Stratigraphic and palaeoenvironmental significance of microbial carbonates in the Asbian Sandy Craig Formation of Fife

C. Guirdham, J. E. Andrews, M. A. Browne, M. T. Dean

Research output: Contribution to journalArticlepeer-review

9 Citations (Scopus)


This study concentrates on Viséan Strathclyde Group microbial carbonates from the eastern Midland Valley of Scotland. In the largely non-marine Sandy Craig and West Lothian Oil-Shale formations persistent lithostratigraphical marker horizons, such as distinct microbial carbonates, are used to aid correlation of sequences where conventional biostratigraphy is limited to the identification of infrequent marine bands. In the newly described Rosyth core, microbial carbonates above the Burdiehouse Limestone are correlated with microbial horizons at Kingswood (Fife) and Inchkeith (Firth of Forth), a correlation supported by the presence of the bivalve Curvirimula scotica. The revised position of the Inchkeith microbial horizon to 20–30 m above the Burdiehouse Limestone contradicts earlier correlations of the Inchkeith sequences with the Burdiehouse Limestone. The microbial carbonates represent littoral and sublittoral zone stromatolites growing in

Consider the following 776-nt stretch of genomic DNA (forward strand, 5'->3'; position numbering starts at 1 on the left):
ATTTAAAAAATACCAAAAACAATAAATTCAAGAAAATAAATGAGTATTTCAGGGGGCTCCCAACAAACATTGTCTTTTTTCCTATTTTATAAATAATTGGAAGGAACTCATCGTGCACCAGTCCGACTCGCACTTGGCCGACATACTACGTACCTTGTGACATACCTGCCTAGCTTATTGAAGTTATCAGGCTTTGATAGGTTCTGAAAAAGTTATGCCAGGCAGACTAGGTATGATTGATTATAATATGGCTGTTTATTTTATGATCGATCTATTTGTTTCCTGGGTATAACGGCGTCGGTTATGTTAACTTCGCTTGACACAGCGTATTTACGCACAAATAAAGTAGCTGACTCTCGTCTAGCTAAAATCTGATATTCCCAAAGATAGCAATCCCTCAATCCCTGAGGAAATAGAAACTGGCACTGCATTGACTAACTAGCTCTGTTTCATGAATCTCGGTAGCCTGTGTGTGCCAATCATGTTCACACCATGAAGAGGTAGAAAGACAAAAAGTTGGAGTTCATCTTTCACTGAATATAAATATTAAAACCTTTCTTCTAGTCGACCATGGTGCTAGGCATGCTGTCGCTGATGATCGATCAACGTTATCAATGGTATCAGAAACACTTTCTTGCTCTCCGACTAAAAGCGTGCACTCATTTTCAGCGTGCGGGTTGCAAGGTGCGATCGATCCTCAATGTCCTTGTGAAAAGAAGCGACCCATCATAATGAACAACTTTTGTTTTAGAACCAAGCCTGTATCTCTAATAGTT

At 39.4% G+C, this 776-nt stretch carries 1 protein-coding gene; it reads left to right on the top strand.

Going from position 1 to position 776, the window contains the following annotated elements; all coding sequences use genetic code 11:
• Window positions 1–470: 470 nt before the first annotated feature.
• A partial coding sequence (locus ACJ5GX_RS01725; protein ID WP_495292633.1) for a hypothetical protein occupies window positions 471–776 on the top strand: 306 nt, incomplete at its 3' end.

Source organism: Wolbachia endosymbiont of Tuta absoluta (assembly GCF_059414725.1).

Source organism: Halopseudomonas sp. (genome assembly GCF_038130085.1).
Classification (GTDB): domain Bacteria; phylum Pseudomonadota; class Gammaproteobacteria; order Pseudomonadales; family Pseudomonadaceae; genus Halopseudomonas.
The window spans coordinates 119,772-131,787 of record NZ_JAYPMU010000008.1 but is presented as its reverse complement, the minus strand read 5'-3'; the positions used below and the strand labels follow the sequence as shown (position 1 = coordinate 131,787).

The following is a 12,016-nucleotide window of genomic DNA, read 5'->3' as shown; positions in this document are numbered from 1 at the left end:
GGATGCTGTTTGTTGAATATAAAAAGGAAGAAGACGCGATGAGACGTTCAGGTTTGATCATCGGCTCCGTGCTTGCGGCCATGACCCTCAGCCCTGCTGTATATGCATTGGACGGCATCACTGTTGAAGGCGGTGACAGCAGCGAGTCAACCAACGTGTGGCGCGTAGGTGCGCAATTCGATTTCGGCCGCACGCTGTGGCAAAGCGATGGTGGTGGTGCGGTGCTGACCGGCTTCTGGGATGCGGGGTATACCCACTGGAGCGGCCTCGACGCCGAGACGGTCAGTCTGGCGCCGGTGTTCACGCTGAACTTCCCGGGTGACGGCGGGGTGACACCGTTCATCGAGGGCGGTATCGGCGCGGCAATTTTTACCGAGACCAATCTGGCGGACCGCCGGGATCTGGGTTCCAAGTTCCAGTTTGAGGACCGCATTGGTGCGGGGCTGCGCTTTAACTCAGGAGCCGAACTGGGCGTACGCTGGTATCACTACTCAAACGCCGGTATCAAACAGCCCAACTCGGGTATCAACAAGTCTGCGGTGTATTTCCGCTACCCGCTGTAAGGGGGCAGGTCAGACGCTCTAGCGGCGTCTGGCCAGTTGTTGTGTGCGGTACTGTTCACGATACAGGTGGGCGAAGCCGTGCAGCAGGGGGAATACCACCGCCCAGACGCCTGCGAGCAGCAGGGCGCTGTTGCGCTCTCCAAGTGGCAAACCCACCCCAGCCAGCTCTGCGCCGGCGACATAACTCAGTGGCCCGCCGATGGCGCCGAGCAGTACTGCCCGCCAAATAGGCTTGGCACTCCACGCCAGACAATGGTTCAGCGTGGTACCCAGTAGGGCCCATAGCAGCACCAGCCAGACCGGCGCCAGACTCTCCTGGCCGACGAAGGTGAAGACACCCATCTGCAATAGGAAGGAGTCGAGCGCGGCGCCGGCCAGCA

Original languageEnglish
Pages (from-to)151-168
Number of pages18
JournalScottish Journal of Geology
Issue number2
Publication statusPublished - 2003

Cite this